Quantitative assessment of effective regurgitant orifice: Impact on risk stratification, and cut-off for severe and torrential tricuspid regurgitation grade

Yogev Peri, Ben Sadeh, Chen Sherez, Aviram Hochstadt, Simon Biner, Galit Aviram, Meirav Ingbir, Ido Nachmany, Guy Topaz, Nir Flint, Gad Keren, Yan Topilsky

Research output: Contribution to journalArticlepeer-review

Abstract

Aims: Asses the added value of quantitative evaluation of tricuspid regurgitation (TR), the proper cut-off value for severe TR and 'torrential TR' based on outcome data. The added value of quantitative evaluation of TR, and the cut-off values associated with increased mortality are unknown. Methods and results: In patients with all-cause TR assessed both qualitatively and quantitatively by proximal iso-velocity surface area method, long-term and 1-year outcome analysis was conducted. Thresholds for excess mortality were assessed using spline curves, receiver-operating characteristic curves, and minimum P-value analysis. The study involved 676 patients with all-cause TR (age 73.9 + 14 years, male 45%, ejection fraction 52.9 + 14%). Effective regurgitant orifice (ERO) was strongly associated with decreased survival in unadjusted [hazard ratio (HR) 2.38 (1.79-3.01), P < 0.0001 per 0.1 cm2 increment] and adjusted [2.6 (1.25-5.0), P = 0.01] analyses. Quantitative grading was superior to qualitative grading in prediction of outcome (P < 0.01). The optimal cut-off value for the best separation in survival between groups of patients with severe vs. lesser degree of TR was 0.35 cm2 [P < 0.0001, HR =2.0 (1.5-2.7)]. ERO negatively impacted survival, even when including only the subgroup of patients with severe TR [HR 1.5 (1.01-2.3); P = 0.04]. The optimal threshold corresponding for the best separation for survival between groups of patients with severe vs. 'torrential' TR was 0.7 cm2 [P = 0.005, HR =2.6 (1.2-5.1)]. Conclusion: TR can be severe and even 'torrential' and is associated with excess mortality. Quantitative assessment of TR by ERO measurement is a powerful independent predictor of outcome, superior to standard qualitative assessment. The optimal cut-off above which mortality is increased is 0.35 cm2, similar albeit slightly lower than suggested in recent guidelines. Torrential TR >0.7 cm2 is associated with poorer survival compared to patients with severe TR (ERO > 0.4 cm2 and <0.7 cm2).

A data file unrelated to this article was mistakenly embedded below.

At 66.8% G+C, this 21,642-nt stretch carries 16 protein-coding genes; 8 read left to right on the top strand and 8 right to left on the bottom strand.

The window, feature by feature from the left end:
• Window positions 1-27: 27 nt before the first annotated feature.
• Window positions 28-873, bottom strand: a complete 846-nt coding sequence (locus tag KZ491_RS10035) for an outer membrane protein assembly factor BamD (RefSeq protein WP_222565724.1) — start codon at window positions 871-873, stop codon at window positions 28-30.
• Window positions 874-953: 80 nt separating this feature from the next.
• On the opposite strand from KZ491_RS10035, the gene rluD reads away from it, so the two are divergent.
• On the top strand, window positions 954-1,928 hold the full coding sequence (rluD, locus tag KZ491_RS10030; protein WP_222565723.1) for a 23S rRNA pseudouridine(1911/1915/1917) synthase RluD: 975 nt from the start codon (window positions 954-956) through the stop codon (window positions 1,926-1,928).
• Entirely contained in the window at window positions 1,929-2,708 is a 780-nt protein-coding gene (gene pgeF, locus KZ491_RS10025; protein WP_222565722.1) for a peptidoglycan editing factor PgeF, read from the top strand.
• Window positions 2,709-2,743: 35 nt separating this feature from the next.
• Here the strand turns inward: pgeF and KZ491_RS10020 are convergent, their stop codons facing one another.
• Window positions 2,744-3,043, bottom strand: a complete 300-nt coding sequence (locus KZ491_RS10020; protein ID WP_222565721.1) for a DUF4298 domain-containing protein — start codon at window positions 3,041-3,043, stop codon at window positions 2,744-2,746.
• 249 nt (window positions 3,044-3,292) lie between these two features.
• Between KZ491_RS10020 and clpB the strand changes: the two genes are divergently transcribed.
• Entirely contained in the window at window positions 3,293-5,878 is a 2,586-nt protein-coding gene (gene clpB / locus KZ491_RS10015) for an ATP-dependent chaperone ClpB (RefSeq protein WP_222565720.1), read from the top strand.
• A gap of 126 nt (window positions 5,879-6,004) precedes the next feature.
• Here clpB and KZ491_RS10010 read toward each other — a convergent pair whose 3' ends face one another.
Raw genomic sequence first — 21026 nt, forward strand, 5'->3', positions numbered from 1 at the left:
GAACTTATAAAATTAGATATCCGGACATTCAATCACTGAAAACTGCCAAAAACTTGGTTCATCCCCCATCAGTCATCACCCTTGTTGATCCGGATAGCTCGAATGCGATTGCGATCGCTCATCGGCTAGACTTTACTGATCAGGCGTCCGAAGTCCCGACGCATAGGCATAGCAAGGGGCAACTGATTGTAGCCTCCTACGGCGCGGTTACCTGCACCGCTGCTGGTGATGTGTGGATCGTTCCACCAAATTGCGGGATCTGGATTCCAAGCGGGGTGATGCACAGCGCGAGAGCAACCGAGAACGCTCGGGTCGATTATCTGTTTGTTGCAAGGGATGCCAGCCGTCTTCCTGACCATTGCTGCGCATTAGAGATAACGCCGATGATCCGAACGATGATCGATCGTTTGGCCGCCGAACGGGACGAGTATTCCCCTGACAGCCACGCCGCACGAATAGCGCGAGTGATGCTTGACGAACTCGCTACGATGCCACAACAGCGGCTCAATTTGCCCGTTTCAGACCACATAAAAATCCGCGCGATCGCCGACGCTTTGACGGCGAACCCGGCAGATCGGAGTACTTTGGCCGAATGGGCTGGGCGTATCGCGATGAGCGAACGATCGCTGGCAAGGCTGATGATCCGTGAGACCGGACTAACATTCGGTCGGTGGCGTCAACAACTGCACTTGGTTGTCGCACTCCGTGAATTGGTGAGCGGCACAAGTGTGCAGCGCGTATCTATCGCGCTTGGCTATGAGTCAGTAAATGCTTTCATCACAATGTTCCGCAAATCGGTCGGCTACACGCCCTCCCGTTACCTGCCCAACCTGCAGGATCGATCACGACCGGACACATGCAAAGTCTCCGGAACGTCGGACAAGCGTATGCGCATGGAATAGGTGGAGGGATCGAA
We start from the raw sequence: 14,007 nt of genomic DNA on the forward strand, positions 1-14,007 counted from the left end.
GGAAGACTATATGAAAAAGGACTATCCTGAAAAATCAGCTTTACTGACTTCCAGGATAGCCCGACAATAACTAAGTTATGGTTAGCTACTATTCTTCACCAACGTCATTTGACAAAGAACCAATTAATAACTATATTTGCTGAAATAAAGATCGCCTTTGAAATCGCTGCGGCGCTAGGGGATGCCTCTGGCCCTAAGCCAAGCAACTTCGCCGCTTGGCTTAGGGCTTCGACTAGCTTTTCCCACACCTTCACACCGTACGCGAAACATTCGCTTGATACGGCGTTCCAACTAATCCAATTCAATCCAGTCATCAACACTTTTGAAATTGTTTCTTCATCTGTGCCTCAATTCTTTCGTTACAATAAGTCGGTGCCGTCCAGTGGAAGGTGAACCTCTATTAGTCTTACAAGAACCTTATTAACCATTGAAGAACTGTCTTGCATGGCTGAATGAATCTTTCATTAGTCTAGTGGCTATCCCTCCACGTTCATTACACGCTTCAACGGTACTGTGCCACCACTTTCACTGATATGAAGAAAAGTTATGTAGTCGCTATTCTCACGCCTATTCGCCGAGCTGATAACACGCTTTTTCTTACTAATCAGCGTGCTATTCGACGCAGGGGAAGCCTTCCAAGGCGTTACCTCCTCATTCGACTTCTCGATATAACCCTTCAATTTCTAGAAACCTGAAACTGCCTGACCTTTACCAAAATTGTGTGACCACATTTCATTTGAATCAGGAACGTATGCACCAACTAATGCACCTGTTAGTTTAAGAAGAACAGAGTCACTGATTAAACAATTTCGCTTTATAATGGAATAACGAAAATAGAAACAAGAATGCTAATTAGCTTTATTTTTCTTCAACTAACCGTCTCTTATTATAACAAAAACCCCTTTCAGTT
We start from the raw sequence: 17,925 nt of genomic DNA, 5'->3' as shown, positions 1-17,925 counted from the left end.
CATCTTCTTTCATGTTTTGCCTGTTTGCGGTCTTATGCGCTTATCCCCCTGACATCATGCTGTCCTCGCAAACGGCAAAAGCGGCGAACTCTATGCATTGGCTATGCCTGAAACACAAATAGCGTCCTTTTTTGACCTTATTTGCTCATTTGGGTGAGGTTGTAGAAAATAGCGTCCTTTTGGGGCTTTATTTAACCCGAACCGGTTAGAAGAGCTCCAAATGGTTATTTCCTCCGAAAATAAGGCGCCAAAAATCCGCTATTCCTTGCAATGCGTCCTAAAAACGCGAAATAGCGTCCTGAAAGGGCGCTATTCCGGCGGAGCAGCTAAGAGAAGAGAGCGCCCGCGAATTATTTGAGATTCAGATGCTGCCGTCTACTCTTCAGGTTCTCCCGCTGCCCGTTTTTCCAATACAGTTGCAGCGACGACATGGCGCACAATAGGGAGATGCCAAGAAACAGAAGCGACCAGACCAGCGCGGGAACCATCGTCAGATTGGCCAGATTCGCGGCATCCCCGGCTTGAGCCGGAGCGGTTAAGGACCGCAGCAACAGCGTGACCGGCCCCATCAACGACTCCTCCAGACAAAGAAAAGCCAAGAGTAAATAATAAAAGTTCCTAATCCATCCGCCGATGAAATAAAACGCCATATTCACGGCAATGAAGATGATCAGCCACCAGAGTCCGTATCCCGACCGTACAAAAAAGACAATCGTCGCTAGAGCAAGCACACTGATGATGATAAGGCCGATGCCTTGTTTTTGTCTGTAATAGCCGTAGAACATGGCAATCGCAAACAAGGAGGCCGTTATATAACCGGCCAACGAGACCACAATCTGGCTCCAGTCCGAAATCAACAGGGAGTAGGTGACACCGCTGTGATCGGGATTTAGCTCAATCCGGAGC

Original languageEnglish
Pages (from-to)768-776
Number of pages9
JournalEuropean Heart Journal Cardiovascular Imaging
Volume21
Issue number7
DOIs
StatePublished - 1 Jul 2020

Keywords

  • effective regurgitant orifice (ERO)
  • regurgitant volume (RVol)
  • tricuspid regurgitation (TR)

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